Now these questions must be asked: How can we apply [Lent] to our lives? What could be not only a nominal but a real impact of Lent on our existence? This existence (do we need to recall it) is very different from the one people led when all these services, hymns, canons, and prescriptions were composed and established.
One lived then in a relatively small, mainly rural community within one organically Orthodox world; the very rhythm of one’s life was shaped by the Church. Now, however, we live in an enormous urban, technological society which is pluralistic in its religious beliefs, secularistic in its world view, and in which we Orthodox constitute an insignificant minority. Lent is no longer “visible” as it was, let us say, in Russia or in Greece. Our question thus is a very real one: how can we—besides introducing one or two “symbolical” changes into our daily life—keep Lent?
It is obvious, for example, that for the great majority of the faithful the daily attendance at lenten worship is out of the question. They continue to go to church on Sundays, but, as we already know, on Sundays of Lent the Liturgy, at least in its externals, does not reflect Lent and thus one can hardly have even a “feel” of the lenten type of worship, the main means by which the spirit of Lent is communicated to us.
And since Lent is in no way reflected in the culture to which we belong, it is no wonder then that ours today is mainly a negative understanding of Lent— as a season when certain different things such as meat and fats, dancing and entertainment are forbidden. The popular question, “What are you giving up for Lent?” is a good summary of that common negative approach. In “positive” terms, Lent is viewed as the time when we must fulfill the annual “obligation” of Confession and Communion. This obligation having been fulfilled, the rest of Lent seems to lose all positive meaning.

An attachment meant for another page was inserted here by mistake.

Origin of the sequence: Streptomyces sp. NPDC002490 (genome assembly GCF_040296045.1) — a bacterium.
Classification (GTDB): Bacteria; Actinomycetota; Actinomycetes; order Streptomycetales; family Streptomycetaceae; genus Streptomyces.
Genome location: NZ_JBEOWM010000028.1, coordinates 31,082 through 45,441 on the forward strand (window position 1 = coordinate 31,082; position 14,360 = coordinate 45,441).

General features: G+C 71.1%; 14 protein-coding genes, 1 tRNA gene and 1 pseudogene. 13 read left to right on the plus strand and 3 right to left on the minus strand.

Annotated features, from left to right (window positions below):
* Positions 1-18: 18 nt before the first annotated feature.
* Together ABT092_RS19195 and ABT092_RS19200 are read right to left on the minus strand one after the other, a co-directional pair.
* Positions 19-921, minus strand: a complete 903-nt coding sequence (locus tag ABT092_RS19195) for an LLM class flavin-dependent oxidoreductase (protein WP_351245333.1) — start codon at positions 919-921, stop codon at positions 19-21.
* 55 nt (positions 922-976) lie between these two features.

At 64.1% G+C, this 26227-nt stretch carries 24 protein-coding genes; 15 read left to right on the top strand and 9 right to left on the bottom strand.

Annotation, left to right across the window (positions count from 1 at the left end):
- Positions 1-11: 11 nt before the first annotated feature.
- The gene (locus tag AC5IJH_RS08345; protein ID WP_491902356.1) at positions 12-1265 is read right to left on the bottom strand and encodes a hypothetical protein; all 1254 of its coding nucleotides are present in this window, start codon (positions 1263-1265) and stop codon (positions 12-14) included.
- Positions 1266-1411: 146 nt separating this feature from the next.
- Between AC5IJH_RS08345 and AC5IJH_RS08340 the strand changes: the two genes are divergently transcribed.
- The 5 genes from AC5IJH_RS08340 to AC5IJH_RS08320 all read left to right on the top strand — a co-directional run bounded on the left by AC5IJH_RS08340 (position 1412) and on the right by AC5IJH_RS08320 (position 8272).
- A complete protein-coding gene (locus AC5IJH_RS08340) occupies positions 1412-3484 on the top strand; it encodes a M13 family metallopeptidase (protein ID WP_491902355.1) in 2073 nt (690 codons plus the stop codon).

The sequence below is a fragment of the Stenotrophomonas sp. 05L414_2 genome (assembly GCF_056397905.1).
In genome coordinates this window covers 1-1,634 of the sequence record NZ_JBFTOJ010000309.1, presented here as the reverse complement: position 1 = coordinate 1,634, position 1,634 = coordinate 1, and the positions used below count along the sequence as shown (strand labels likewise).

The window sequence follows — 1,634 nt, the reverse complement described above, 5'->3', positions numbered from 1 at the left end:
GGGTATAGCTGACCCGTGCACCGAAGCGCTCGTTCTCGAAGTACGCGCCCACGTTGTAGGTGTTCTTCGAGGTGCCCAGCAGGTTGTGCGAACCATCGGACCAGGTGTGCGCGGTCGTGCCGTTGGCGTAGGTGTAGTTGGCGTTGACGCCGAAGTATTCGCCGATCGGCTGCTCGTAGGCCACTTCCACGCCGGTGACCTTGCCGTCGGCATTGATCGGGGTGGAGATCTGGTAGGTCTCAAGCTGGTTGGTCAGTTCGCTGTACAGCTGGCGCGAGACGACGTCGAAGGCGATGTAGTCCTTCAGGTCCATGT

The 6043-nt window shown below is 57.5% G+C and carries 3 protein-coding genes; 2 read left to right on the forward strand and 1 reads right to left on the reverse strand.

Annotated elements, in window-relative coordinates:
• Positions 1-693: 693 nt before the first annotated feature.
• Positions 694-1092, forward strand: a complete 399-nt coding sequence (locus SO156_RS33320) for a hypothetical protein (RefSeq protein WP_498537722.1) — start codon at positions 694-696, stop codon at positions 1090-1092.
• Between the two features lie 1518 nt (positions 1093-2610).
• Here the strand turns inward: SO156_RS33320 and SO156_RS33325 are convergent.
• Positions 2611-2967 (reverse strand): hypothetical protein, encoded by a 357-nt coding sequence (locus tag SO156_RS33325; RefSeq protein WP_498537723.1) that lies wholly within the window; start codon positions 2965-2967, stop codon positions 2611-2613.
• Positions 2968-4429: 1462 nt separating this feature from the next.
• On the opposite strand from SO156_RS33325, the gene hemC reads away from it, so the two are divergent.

Thus it is evident that there has developed a rather deep discrepancy between, on the one hand, the spirit or the “theory” of Lent and, on the other hand, its common and popular understanding which is very often shared and supported not only by laity but also by clergy themselves. For it is always easier to reduce something spiritual to something formal rather than search for the spiritual behind the formal.
We can say without any exaggeration that although Lent is still “observed,” it has lost much of its impact on our lives, has ceased to be that bath of repentance and renewal which it is meant to be in the liturgical and spiritual teaching of the Church. But then, can we rediscover it, make it again a spiritual power in the daily reality of our existence? The answer to this question depends primarily, and I would say almost exclusively, on whether or not we are willing to take Lent seriously.
However new or differentthe conditions in which we live today, however real thedifficulties and obstacles erected by our modern world, none of them is an absolute obstacle, none of them makes Lent”impossible.” The real root of the progressive loss by Lentof its impact on our lives lies deeper. It is our consciousor unconscious reduction of religion to a superficial nominalismand symbolism which is precisely the way to by-passand to “explain away” the seriousness of religion’s demandson our lives, religion’s demand for commitment and effort.
This reduction, we must add, is in a way peculiar to Orthodoxy. Western Christians, Catholics or Protestants, when faced with what they consider as “impossible” would rather change religion itself, “adjust” it to new conditions and thus make it “practicable.” For example, we have seen the Roman Church first reduce fasting to a bare minimum and then practically dispose of it altogether. With just and righteous indignation, we denounce such an “adjustment” as a betrayal of Christian tradition and as minimizing Christian faith. And indeed, it is the truth and the glory of Orthodoxy that it does not “adjust” itself to and compromise with the lower standards, that it does not make Christianity “easy.”
It is the glory of Orthodoxy, but certainly not of us Orthodox people. Not today, not even yesterday, but long ago we have found a way to reconcile the absolute demands of the Church and our human weakness, and this not only without “losing face” but with additional reasons for self-righteousness and good conscience. The method consists of fulfilling these demands symbolically, and symbolic nominalism permeates today our whole religious life.
~Adapted from Alexander Schmemann, Great Lent